Loading a Sunmap DVD Topomap into Google Earth – on a Mac

HOW TO: Move a Topomap from the Sunmap DVD into Google Earth (on a Mac)

The goal-state: viewing your topomap on Google Earth, so you can overlay it with your GPS trails.

Google earth overlay in action

Note: This document is really just a reminder for me on how to do this, because it’s unreasonably tricky for something that should be be very easy.

Before you get started, you need the SunMap Digital Maps DVD. This contains (amongst other things) scanned images of all of the 1:25K topomaps for Queensland – 483 of them. And unless you have Photoshop, you need to be able to run Windows on a Virtual Machine (VM) on your Mac. I’m using Parallels for Mac this week.

Sunmap Digital Maps DVD

You don’t need to use the viewing software that comes with the DVD, because all of the maps are stored as files on the DVD and can be pulled off through the Finder. But the software does allow you to see what parts of Queensland are covered by maps, and where the individual map boundaries are.

I had problems running the viewing software on my Mac. It’s Windows only, so I needed to run it via a Windows VM. But for some reason it wouldn’t run from my USB-mounted SuperDrive. To resolve this, I burned an image of the DVD and mounted that image on my Mac via Disk Utility. I then browsed to that folder on my Windows VM and ran the “setup.exe” found on Disk 1. This approach worked fine.

Before you begin: Mounting the Sunmaps DVD from a Disk Image

I prefer to use a local copy of the DVD on my hard drive, rather than putting the DVD into the drive each time. It’s faster, I can have both DVDs mounted at once, it means I’ve got a backup copy of the DVD, and it means I can actually run the DVD software (as mentioned above).

There are a number of ways to burn an ISO DVD image – I used the “dd” command from the Terminal – once for each DVD. Each copy took about 40 mins to create.

$dd if=/dev/disk1 of=sunmap-dvd1.iso

You can then mount this ISO file as a drive by using “File-Open” from Disk Utility and browsing to the folder where you saved your “sunmap-dvd1.iso” image.

Extracting a TopoMap from the Sunmaps DVD

Use the Sunmaps Digital Maps viewer software to move around the Queensland area and find the name of the map you are after. It will be displayed in the bottom right-hand corner of the screen.

find map name - shad.png

Once you know the name of the map you want, here are the steps to getting it into Google Earth as an overlay, so you can look at a in 3D, with GPS trails displayed.

Step 1. Find the map file on the DVD.

The files are named something like “9541-13 Springbrook.evw” and are about 10Mb big.

Find ECW files on disk

The names of these files (eg. “9541-13 Springbrook”) are what you see on the front of the paper map:

9541-13 Map Front

Step 2. Convert the file from ECW format to TIF.

The ECW format can’t be recognised by Google Earth, nor any of the affordable Mac graphics apps. So I used the Windows app IrfanView to convert it to a TIF file (this is why you need to be able to run Windows on your Mac). Note that if you use IrfanView, you’ll also need to install the plug-ins in order to open the ECW files.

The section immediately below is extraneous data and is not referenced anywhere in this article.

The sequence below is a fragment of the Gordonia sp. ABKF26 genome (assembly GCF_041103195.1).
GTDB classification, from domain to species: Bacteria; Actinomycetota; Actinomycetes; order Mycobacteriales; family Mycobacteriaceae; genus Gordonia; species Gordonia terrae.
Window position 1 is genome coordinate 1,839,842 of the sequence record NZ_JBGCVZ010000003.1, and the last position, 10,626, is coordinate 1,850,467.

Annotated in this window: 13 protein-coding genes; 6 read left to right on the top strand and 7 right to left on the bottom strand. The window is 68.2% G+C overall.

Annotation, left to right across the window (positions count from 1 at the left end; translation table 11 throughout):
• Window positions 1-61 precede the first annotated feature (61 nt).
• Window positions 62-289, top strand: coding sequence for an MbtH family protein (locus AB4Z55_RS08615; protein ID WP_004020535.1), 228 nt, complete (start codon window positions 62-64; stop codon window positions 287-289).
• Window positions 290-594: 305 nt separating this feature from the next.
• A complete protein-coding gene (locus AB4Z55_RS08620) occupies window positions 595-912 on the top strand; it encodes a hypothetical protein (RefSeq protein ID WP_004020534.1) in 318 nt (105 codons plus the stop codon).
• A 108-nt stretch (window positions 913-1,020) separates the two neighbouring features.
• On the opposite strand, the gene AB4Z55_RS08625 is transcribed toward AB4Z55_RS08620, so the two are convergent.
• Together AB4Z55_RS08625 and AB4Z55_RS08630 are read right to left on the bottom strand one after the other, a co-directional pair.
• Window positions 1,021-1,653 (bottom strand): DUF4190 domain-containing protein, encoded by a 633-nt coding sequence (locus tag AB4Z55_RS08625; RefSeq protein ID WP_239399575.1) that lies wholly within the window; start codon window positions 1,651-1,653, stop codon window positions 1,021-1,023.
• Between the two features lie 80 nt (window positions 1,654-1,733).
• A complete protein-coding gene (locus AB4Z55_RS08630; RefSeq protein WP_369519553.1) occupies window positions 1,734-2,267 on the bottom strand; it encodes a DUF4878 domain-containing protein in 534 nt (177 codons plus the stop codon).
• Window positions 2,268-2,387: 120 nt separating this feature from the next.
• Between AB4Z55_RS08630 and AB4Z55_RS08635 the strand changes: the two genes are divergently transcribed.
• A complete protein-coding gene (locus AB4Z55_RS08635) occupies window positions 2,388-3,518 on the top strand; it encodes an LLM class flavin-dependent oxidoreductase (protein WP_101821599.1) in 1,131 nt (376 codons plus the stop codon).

Once you’ve installed IrfanView on your VM, you can just double-click the file on your Mac and it will open in IrfanView on your VM. The ECW file is actually a full image of the topomap, including the borders, so we need to crop it.

In IrfanView, you can use a “Custom Crop” which is handy to preselect about the right portion of the map. Do this via “Edit-Create Custom Crop Selection… (Shift C)”.

Irfanview Custom Crop Settings

I start with these settings, click “Save and Apply”, and then tweak the crop lines manually by zooming in on the corners. Note that these maps are always slightly skewed so you have to check each corner to ensure you don’t select any of the map border.

Once you’re happy with the cropped image containing only the topomap, save it in uncompressed TIF format (about 80Mb) to somewhere on your Mac. I also include the year of the map (found on the map cover). So in this case I’d name it “9541-13 Springbrook 1998.tif”

Step 3. Import the TIF file into Google Earth as an Image Overlay

Fire up Google Earth. Zoom roughly to the area where this map is going to sit. It is useful to turn off the “Tilt when Zoom” setting in Google Earth temporarily.

Google Earth Preferences page

Use “Add-Image Overlay” and add a link to the TIF file created above. Google Earth will display the map, but not at the correct location nor the correct size.

To place the overlay in the correct location, look at the original map image (the ECW you opened in IrfanView) and find the corner coordinates for the top left and bottom right corners.

map corners.png

Enter these into the “Location” tab of the overlay. Reduce the opaqueness of the image to 50% so you can see how well features like lakes and roads match up. Use the Worldwide UTM 1km gridlines to precisely lineup the map onto the terrain (although sometimes these are in the wrong place on the map!) The scanned map might need a little rotation – it’s easiest to do this by changing the value in the “Location” section and tabbing to the next field so it takes effect.

Overlay settings

And we’re done! Now you can zoom in and use it to plan your next trip.

Border Track/Cobaki Lake Loop

Next topic? How to get that topomap onto your Garmin eTrek GPS!

After that? How to get that topomap onto “BitMap” on your iPhone, so you can use your iPhone as a GPS device without cellular network coverage.

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